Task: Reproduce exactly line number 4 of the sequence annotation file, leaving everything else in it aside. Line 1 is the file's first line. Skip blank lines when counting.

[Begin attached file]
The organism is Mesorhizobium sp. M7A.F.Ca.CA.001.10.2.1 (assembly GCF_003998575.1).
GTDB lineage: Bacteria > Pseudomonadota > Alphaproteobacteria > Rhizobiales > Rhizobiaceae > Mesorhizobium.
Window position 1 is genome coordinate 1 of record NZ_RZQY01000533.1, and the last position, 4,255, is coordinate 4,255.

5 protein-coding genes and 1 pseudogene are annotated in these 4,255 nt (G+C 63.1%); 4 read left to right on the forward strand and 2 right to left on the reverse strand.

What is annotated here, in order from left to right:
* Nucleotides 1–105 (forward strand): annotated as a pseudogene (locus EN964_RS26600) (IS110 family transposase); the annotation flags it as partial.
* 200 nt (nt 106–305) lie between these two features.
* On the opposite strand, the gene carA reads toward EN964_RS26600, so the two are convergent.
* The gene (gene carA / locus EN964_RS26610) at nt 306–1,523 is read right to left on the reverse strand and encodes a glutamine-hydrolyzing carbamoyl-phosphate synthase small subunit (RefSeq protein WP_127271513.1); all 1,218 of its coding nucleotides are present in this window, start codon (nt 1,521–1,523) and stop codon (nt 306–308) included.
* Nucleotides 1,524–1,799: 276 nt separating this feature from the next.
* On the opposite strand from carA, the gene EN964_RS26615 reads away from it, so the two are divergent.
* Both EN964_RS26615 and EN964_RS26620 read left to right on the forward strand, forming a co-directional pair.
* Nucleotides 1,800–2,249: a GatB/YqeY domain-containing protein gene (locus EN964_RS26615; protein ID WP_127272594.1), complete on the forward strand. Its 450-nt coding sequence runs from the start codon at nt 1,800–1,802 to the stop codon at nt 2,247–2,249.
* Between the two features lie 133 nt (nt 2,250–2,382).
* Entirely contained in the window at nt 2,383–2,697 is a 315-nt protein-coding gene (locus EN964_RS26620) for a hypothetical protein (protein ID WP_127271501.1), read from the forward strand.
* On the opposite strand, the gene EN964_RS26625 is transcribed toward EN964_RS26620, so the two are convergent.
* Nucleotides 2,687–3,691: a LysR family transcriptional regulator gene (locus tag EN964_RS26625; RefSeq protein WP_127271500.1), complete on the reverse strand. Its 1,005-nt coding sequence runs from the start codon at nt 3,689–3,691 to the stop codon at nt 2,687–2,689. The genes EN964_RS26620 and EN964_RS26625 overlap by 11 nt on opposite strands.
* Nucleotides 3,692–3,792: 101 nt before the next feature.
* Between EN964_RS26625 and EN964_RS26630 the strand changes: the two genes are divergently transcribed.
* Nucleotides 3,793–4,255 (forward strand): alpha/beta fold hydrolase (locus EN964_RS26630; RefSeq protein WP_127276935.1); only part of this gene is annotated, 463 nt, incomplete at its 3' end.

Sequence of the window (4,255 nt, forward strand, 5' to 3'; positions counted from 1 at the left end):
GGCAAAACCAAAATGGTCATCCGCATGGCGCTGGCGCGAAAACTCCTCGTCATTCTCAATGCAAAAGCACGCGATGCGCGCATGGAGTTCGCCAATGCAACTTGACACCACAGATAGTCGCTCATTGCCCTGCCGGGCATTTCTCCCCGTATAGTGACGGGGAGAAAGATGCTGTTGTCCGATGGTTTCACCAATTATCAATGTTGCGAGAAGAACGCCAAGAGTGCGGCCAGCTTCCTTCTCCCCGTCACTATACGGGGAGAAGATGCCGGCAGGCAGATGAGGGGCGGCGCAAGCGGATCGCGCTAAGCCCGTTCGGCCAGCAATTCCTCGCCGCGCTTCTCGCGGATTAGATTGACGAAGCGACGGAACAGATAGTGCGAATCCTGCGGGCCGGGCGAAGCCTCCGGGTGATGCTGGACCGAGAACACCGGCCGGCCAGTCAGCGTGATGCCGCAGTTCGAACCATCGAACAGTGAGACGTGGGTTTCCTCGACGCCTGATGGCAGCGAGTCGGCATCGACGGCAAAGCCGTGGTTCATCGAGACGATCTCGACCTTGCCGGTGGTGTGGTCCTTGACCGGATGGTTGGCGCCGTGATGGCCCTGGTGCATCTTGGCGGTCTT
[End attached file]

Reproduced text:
5 protein-coding genes and 1 pseudogene are annotated in these 4,255 nt (G+C 63.1%); 4 read left to right on the forward strand and 2 right to left on the reverse strand.